The Snatch Racket: The Kidnapping Epidemic That Terrorized 1930s America
There is a lot to be admired about books written in clear, spunky prose that mimic the lingo of their subjects and offer readers quick glimpses into fascinating criminal enterprises. The Snatch Racket by Carolyn Cox has all of these features. In short chapters that narrate a variety of criminal activities from 1932 to 1935, the book invites us to relive the dangerous period of the early 1930s when gangsters terrorized wealthy Americans through organized kidnappings and other crimes that seemed to make the United States into an increasingly lawless nation. When the “molls” (girlfriends of gangsters) and police corruption are added to the mix, the book becomes a naturally intriguing foray into a historical time and its problems of criminal justice. Cox is well aware of the reader appeal this brew provides. Additionally, and predictably, she has inserted the perpetually fascinating Lindbergh kidnapping as the spicy sugar. At the time of the Lindbergh snatch in 1932, many Americans believed it was the work of an organized criminal gang, with Charles Lindbergh initially among the believers. Indeed, a book also called the Snatch Racket (by journalist Edward Dean Sullivan) was published in 1932. In fact, there is no evidence that Charles Lindbergh, Jr. was the victim of an organized criminal gang.
This said, Cox’s book is not really about the Lindbergh kidnapping, despite the photo of the famous empty crib on the jacket cover; and it is not about criminal gangs either, despite the many lively gangland stores retold in it. It is about the creation of the FBI (Federal Bureau of Investigation) under J. Edgar Hoover, and its growing tentacles into American criminal justice. The racketeers, the Lindbergh snatch, the Barker-Karpis gang, John Dillinger, Al Capone, Bonnie and Clyde, and the Detroit Purple Gang all play their part in the quilt of stories Cox tells here, but the stitching is performed by the increasingly visible hand of Hoover and his G- Men. Their growing power was hardly predictable given the bureau’s scrawny beginnings in the 1920s, nor was it inevitable. Cox shows that each dramatic episode of disorder, broadly publicized by a sensation seeking press, was used by Hoover to gain influence and power both at the highest levels in Washington (including with a newly installed President Franklin Roosevelt) and in local offices through his cadre of loyal agents.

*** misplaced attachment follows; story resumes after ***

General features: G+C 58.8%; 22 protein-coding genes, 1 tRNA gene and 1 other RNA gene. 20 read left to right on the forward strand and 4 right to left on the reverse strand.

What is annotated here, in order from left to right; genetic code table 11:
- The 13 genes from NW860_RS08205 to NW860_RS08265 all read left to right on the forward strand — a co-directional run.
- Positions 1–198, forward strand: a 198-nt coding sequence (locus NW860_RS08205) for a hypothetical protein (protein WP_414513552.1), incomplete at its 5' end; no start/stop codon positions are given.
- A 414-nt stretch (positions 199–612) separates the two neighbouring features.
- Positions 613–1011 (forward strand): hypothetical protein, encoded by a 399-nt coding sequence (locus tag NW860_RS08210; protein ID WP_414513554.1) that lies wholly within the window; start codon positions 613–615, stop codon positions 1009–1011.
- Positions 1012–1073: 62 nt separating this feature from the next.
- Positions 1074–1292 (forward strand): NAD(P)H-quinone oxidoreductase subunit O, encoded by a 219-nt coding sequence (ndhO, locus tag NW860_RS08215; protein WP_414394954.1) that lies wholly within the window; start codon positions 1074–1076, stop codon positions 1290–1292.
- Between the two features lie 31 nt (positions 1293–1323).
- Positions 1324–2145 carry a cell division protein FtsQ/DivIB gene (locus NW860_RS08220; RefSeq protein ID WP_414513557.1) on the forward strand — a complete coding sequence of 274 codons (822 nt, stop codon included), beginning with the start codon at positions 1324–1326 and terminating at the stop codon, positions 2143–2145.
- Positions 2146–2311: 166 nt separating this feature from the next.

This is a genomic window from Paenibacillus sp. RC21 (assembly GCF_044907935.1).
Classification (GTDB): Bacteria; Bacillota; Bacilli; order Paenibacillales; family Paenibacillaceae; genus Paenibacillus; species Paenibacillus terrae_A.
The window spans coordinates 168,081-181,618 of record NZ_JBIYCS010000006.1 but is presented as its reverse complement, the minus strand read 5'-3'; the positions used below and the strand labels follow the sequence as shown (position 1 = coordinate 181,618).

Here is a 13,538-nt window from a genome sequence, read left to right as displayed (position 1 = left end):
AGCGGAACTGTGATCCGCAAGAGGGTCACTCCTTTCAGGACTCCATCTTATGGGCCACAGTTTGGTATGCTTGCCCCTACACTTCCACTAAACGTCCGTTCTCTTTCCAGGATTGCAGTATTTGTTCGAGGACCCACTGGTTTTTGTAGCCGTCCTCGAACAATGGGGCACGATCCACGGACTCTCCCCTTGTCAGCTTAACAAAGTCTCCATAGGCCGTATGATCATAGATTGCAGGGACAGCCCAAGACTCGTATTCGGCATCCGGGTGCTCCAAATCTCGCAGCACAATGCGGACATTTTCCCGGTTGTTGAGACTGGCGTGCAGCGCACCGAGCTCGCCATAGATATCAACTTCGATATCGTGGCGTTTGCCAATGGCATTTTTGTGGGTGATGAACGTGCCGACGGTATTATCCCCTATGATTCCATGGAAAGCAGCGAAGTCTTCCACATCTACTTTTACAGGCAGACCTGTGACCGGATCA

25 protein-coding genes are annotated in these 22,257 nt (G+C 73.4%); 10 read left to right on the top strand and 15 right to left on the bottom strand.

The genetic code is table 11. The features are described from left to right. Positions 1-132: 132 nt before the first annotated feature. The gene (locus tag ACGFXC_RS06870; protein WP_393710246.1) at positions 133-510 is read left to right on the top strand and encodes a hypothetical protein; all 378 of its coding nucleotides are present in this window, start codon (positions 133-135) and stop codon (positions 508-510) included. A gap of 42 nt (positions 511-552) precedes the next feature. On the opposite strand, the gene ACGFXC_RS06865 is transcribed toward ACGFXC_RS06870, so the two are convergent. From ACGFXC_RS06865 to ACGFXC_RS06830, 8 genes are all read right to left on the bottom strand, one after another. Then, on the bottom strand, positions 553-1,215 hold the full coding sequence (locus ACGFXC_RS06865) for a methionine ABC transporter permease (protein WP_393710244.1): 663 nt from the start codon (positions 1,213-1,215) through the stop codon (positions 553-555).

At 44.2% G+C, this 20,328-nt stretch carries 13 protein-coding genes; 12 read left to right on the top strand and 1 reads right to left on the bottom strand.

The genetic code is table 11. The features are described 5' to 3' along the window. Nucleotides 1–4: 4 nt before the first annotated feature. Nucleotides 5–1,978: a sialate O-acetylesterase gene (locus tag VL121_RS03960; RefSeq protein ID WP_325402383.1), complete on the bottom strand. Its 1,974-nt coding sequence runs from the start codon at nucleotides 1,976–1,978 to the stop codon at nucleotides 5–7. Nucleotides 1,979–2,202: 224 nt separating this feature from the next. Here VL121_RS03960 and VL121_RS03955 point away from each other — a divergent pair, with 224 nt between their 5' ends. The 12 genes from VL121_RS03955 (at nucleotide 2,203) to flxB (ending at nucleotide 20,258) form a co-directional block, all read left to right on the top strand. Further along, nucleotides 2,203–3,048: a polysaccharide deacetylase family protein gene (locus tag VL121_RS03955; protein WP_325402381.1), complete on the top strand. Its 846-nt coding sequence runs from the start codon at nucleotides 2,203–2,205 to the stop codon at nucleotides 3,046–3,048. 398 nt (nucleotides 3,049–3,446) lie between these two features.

In constructing her book around the more appealing stories of criminals rather than a dreary analysis of a growing bureaucracy, Cox assures herself of a much larger audience. She is also correct to demonstrate how Hoover used contemporary perceptions of these stories to build his domain. But the strategy has its costs. It sometimes hides the deeper story she has to tell. Cox has done her research on the FBI, and has read widely in archival materials. Glimmers of this work are visible in the interstices of this book. As a lawyer herself, Cox is also well aware of the justice stakes involved as a federal agency gains behind the scenes power that eclipses that of other federal agencies, such as the SIU (Special Intelligence Unit at the Bureau of Internal Revenue) and becomes a jealous competitor to local and state policing authorities. Still, the reader out for the headlines may miss the real story. Cox shows, for example, that Hoover explicitly tries to use the Lindbergh case to muscle in on territory from which the FBI was initially excluded, and to grab limelight credit even when it was not due. His agents were even advised to deceive local police by hiding the work of FBI agents at a time when the efforts of the multiple policing agencies were supposed to be coordinated and working together. “Extreme care should be exercised in order that officials of the New Jersey State Police and New York City Police will not be advised of the identity of these agents or the fact that they are working on the Lindbergh case” (p. 232). A careful reader becomes aware of the manipulations taking place, but the jazzy stories tend to render this a distinctly secondary feature of the book.